Feeling a bit overwhelmed this week… I had to do some major rework (again) instead of working on new features. I find myself battling with Unity again, specifically where to put things – prefabs, components/MonoBehaviours, ScriptableObjects, plain vanilla classes. When I first started using Unity a couple of years ago, I tended to write code for everything, because that’s what I was familiar with. As I gained familiarity with Unity, I pushed myself to embrace it and fully leverage the editor capabilities. However, that produced a lot of constraints, and now I’m back to relying on code more (though not as much as in the beginning). Anyway, a lot happened this week due having a couple of days off:
- Finished the save system. I mentioned last week on reddit that I was struggling to determine the best way to code the save system in Unity. I ended up pulling all state data out of MonoBehaviours and into plain classes for each object type. Nested objects are supported as well (serialized attributes have to be explicitly declared). All objects that need to be saved are nested in the Map class, so saving the game is as simple as serializing this class. Loading is a tad more complicated because, after deserialization, game objects have to be instantiated.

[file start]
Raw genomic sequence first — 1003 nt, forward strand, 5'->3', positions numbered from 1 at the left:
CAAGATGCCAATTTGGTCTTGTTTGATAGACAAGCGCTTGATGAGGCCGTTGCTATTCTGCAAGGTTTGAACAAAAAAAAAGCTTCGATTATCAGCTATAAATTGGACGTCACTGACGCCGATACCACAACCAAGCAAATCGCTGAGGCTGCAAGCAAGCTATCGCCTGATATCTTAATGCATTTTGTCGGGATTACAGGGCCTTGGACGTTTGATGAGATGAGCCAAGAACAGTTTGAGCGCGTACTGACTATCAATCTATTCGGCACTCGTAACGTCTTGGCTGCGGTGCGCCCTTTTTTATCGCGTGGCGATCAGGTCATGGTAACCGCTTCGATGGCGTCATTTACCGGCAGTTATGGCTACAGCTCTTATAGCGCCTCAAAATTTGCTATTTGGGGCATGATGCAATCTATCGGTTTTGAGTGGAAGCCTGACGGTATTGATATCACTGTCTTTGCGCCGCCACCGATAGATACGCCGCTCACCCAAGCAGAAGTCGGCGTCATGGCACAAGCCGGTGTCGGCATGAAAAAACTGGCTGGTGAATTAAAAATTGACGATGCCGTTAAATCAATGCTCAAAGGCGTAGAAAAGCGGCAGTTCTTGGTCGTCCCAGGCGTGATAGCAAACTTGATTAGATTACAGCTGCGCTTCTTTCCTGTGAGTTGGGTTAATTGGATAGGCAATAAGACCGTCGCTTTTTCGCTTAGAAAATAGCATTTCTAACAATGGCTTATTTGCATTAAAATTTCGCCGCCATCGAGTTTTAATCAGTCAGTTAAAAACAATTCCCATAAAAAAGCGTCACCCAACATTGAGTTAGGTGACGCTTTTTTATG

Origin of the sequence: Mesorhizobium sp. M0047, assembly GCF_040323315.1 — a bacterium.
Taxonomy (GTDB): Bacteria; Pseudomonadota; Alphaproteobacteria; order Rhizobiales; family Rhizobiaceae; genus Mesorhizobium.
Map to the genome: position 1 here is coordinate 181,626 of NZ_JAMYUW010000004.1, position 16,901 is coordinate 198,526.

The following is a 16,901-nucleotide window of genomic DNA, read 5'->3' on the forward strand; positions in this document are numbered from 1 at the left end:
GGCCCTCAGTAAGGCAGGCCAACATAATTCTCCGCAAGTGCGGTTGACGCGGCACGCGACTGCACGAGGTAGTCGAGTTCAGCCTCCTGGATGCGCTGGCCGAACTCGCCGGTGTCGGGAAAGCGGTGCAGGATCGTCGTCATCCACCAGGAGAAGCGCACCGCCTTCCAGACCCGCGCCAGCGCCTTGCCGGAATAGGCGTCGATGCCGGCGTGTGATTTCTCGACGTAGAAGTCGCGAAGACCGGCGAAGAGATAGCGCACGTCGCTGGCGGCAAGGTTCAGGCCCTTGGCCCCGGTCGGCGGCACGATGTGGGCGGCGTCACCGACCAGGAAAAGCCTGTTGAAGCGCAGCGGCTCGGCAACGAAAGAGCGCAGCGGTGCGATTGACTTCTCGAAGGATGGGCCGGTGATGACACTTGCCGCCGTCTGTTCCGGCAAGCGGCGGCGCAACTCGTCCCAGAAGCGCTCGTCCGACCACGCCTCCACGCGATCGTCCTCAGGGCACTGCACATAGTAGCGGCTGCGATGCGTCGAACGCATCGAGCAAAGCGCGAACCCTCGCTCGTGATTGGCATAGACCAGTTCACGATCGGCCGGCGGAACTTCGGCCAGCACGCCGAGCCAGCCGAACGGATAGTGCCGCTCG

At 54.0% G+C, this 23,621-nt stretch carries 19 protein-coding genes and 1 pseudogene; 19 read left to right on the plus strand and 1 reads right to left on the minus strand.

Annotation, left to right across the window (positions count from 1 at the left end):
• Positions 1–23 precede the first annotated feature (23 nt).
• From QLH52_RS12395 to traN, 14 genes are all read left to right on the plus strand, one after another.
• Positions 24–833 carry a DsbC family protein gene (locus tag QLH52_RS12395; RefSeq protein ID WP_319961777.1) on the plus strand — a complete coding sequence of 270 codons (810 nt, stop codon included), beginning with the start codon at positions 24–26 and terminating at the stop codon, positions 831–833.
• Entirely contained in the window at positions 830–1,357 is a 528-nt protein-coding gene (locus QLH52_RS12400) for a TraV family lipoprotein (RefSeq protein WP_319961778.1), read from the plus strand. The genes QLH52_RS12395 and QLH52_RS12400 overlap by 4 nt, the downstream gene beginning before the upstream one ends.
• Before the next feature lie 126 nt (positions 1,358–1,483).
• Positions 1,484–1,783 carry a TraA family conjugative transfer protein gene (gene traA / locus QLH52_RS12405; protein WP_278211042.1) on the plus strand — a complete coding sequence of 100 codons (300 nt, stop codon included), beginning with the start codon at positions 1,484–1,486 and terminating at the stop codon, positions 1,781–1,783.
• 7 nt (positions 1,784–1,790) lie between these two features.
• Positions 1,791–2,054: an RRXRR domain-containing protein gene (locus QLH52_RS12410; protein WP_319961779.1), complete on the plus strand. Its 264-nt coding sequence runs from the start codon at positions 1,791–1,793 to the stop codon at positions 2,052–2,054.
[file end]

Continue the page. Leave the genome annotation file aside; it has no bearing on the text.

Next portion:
- A byproduct of the save system was changing actors and items to inherit from the same base class. There’s a lot of commonality between actors and items – they’re in-game objects, they can be damaged, have status effects, etc. I was handling this through composition. Attributes were spread across multiple MonoBehaviours. Because Monobehaviours can’t be serialized, capture/restore state code needed to be written for each component. It made more sense to move all state attributes into a single serializable class. This was a case where inheritance made more sense than composition.
- Another byproduct was pulling health into the base class from a MonoBehaviour. Previously, the Damageable component made an actor or item damageable. This component tracked health. However, each actor and item ended up needing this component so it didn’t need to be optional. Also, this was done to address the issue in the previous bullet. This change broke a lot more than I expected, but fortunately the unit tests helped pinpoint the issues quickly.
- Test map generator. The map generator can now generate a map with designated layout, actors, and items. This will allow a greater degree of automated testing.
- New map generation capabilities. Map generation now fully supports different sets of parameters. These parameter sets can be statically predefined in the Unity editor as ScriptableObjects, or dynamically generated in the initial steps of the map generator, enabling additional layers of procedural generation.
Next week, the goal is to finish the load game and select class screens, and start on the hotbar time permitting.